Deidre: Kerry has a rare gift, especially when it comes to me as a reader. I started reading in the middle of a work morning, expecting to put the work down and move on down my “to do” list that day. Instead, I didn’t stop reading until I was about a third of the way into the book. She’s got a terrific gift for weaving a total world, one that sweeps you away in its freshness and magic. She was a truly wonderful find for me as a reader, not just as an agent. At the moment, she’s working on the next book in that series, Wakeworld. I can’t wait to see how things progress for these characters!

Nevena: Me too! Kerry crafted such a captivating world. You mentioned before that you found another writer on Book Country. How do you use the site to find new talent?

Deidre: I did sign on another author who I found on Book Country! I am shopping her work now, and will hopefully have good news to report soon. I use the site by reading what’s on there and if something really draws me in, then I ask to see more if it’s available. I’ve always marveled at the high-quality level of talent I find on the Book Country site and am itching to pay another visit soon.

Nevena: Thank you, Deidre. In your experience, what’s one common mistake that newbie writers make in submissions that our members should be mindful of? What parting words of advice do you have for our members?

Deidre: The biggest problem I see in submissions from newer authors is lack of editing and revision. Out of excitement, they pull the trigger too soon, and send a work out before it’s as sharp as it possibly can be. And as a writer myself, I certainly get that. The process of literary creation is so solitary, and in our ultra-connected world of social media and digitized everything, the act of isolated creation is more alien than ever. That said, to truly create the very best book possible really does require a certain amount of time, alone with the hands to the keyboard.

Now, the great thing about Book Country is that it conquers some of that isolation by allowing for feedback and interaction as part of the creative process. But writers should be sure that they are truly receptive to feedback and editing, not simply eager to hear how marvelous they are. Being an author is all about process, and always looking for ways to improve and grow; the day that ends, a writer’s work begins to grow stale.

Nevena: Thank you so much for your words of wisdom! I’m so glad you could join us.

Keep up with Deidre Knight on Twitter at @DeidreKnight. Learn more about her and The Knight Agency at the agency’s website. We recommend the agency’s newsletter to all budding writers! Deidre is also a New York Times bestselling author of paranormal romance novels. Visit her author website.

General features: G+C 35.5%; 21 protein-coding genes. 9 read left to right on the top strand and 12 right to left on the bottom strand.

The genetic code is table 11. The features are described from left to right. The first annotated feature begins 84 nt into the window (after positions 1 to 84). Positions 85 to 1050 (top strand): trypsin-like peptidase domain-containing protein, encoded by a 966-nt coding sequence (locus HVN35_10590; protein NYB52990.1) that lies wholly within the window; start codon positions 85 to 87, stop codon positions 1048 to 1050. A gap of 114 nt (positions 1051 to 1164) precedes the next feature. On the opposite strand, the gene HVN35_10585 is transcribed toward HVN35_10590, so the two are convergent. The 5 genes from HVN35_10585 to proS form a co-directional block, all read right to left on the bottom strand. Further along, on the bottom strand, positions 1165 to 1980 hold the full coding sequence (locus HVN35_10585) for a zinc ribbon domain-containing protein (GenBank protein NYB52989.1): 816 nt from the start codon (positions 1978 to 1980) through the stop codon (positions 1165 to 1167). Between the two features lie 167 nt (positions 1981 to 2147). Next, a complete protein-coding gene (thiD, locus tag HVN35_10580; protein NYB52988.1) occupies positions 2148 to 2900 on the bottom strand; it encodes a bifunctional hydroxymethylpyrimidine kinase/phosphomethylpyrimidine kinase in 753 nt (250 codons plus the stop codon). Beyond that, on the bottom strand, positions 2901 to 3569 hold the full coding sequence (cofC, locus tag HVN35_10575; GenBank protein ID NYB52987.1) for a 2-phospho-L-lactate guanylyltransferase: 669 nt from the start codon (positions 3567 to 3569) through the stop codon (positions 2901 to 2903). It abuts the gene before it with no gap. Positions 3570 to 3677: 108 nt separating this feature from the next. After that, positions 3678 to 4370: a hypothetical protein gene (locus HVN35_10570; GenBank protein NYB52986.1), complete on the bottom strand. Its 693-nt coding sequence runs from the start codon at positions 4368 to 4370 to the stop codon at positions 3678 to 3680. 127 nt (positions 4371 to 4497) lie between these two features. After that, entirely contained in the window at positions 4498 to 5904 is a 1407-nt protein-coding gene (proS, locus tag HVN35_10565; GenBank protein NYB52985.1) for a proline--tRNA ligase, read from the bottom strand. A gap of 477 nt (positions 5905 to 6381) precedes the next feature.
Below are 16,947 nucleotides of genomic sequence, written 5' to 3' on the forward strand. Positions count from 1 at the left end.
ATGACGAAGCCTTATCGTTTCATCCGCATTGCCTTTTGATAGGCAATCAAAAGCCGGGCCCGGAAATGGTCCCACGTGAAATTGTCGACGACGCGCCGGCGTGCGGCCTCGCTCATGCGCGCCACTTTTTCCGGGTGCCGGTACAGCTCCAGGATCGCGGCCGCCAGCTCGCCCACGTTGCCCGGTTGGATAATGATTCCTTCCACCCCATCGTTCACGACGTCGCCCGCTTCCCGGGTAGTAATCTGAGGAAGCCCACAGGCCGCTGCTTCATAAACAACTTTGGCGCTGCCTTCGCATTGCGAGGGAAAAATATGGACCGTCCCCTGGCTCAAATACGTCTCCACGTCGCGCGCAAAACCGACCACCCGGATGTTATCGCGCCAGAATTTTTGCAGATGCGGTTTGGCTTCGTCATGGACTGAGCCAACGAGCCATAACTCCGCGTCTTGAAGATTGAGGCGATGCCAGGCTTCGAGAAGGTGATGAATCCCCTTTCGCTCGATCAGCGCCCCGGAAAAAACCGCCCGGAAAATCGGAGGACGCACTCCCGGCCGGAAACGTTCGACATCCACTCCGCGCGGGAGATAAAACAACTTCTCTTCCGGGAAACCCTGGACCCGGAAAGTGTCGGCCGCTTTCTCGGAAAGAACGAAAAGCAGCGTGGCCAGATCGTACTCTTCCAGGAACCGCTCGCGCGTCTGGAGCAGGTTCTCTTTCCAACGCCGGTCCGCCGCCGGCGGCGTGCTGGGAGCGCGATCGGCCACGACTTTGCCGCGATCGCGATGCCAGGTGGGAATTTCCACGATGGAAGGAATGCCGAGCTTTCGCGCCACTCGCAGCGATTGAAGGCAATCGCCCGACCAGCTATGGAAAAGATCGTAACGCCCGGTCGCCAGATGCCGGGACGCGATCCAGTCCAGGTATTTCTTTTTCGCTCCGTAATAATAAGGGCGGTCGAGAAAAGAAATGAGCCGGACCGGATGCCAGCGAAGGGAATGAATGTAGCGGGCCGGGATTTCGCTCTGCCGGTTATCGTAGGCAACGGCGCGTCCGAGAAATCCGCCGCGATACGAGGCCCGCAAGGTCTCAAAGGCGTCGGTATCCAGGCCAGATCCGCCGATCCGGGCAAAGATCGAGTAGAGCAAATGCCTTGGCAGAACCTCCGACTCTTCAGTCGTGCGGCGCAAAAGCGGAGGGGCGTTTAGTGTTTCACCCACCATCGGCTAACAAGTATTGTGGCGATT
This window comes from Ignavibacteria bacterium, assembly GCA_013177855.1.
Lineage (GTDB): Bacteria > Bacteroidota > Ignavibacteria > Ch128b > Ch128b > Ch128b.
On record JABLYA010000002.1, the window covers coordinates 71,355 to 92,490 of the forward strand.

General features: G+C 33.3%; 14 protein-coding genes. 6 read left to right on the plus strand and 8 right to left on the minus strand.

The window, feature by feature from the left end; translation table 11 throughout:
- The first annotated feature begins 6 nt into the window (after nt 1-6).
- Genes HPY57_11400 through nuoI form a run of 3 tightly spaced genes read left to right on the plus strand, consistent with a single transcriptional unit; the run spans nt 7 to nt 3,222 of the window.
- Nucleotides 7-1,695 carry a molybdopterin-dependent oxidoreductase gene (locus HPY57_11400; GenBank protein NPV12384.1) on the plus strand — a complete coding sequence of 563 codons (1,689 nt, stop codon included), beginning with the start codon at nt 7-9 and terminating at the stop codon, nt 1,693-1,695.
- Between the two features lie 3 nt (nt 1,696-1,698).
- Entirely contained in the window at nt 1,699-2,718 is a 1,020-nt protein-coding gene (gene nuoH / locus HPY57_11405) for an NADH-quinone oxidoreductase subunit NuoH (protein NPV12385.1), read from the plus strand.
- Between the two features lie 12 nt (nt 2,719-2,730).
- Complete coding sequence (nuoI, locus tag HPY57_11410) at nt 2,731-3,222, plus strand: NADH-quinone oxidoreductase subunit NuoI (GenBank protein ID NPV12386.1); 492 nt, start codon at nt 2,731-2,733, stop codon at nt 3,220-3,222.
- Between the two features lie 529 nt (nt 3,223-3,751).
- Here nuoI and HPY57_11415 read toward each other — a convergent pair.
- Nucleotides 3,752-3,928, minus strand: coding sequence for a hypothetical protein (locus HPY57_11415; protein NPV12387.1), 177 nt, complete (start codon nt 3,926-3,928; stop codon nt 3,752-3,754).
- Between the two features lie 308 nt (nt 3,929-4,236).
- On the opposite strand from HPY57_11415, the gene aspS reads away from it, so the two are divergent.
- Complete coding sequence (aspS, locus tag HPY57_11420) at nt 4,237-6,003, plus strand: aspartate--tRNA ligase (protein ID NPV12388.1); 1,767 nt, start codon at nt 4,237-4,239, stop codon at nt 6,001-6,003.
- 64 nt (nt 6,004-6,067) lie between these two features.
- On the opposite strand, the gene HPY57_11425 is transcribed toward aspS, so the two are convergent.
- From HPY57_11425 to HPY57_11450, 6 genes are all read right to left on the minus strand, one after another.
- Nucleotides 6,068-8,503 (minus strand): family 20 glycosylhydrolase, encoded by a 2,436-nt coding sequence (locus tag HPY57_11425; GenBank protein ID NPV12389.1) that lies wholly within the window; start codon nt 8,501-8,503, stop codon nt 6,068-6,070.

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Countdown to Kerry Schafer’s BETWEEN

Posted by January 18th, 2013

Join us to celebrate Book Country betafish and Penguin author Kerry Schafer and the release of her first book!

kerry_and_betweenBack in January of 2012, we announced the spectacular news that Book Country member and original beta user Kerry Schafer had been offered a two-book deal with Penguin’s science fiction and fantasy imprint Ace. Kerry’s debut novel, the urban fantasy BETWEEN, was workshopped on Book Country, where it captured the attention of Berkley editorial director Susan Allison. To get the full scoop about Kerry’s path to publication, click here for the USA Today story.

Now, finally, the book hits the shelves in only 11 days—on January 29th!

My colleague Colleen and I got our own copies of BETWEEN in the mail yesterday (and yes, we did do a happy dance), and today we wanted to take a moment to celebrate Kerry’s success and her book’s release.

CONGRATULATIONS, KERRY!

We’ll be hosting a Twitter chat with Kerry soon to talk about her book and her unusual pathway to publication, and we’ll be giving away copies to five lucky readers!  Follow our announcements on Twitter @BookCountry for more details.

UPDATE: The Twitter chat will be on Tuesday, February 5 at 9 PM EST. Join us!

BETWEEN tells the story of the intrepid ER doctor-turned-dreamshifter Vivian Maylor. Shuttled into a world between dream and reality, she has to guard the doorways separating the two. If she fails, all hell will break loose and magical creatures–deadly dragons–will spill into the physical world. (And I think it’s only fitting that there is a random penguin following Vivian from one reality to the other.)

If haunting, well-written prose and a smart, strong female lead are your cup of tea, then you’ll love BETWEEN.

9780425261149_medium_Between_2

Vivian Maylor can’t sleep. Maybe it’s because she just broke up with her boyfriend and moved to a new town, or it could be the stress of her new job at the hospital. But perhaps it’s because her dreams have started to bleed through into her waking hours.

All of her life Vivian has rejected her mother’s insane ramblings about Dreamworlds for concrete science and fact, until an emergency room patient ranting about dragons spontaneously combusts before her eyes—forcing Viv to consider the idea that her visions of mythical beasts might be real.

And when a chance encounter leads her to a man she knows only from her dreams, Vivian finds herself falling into a world that seems strange and familiar all at once—a world where the line between dream and reality is hard to determine, and hard to control…

You can keep up with Kerry and her progress with the second in the Books of the Between, WAKEWORLD, at her website: http://www.kerryschafer.com. Kerry Schafer is represented by Deidre Knight of The Knight Agency.

Photo courtesy of the author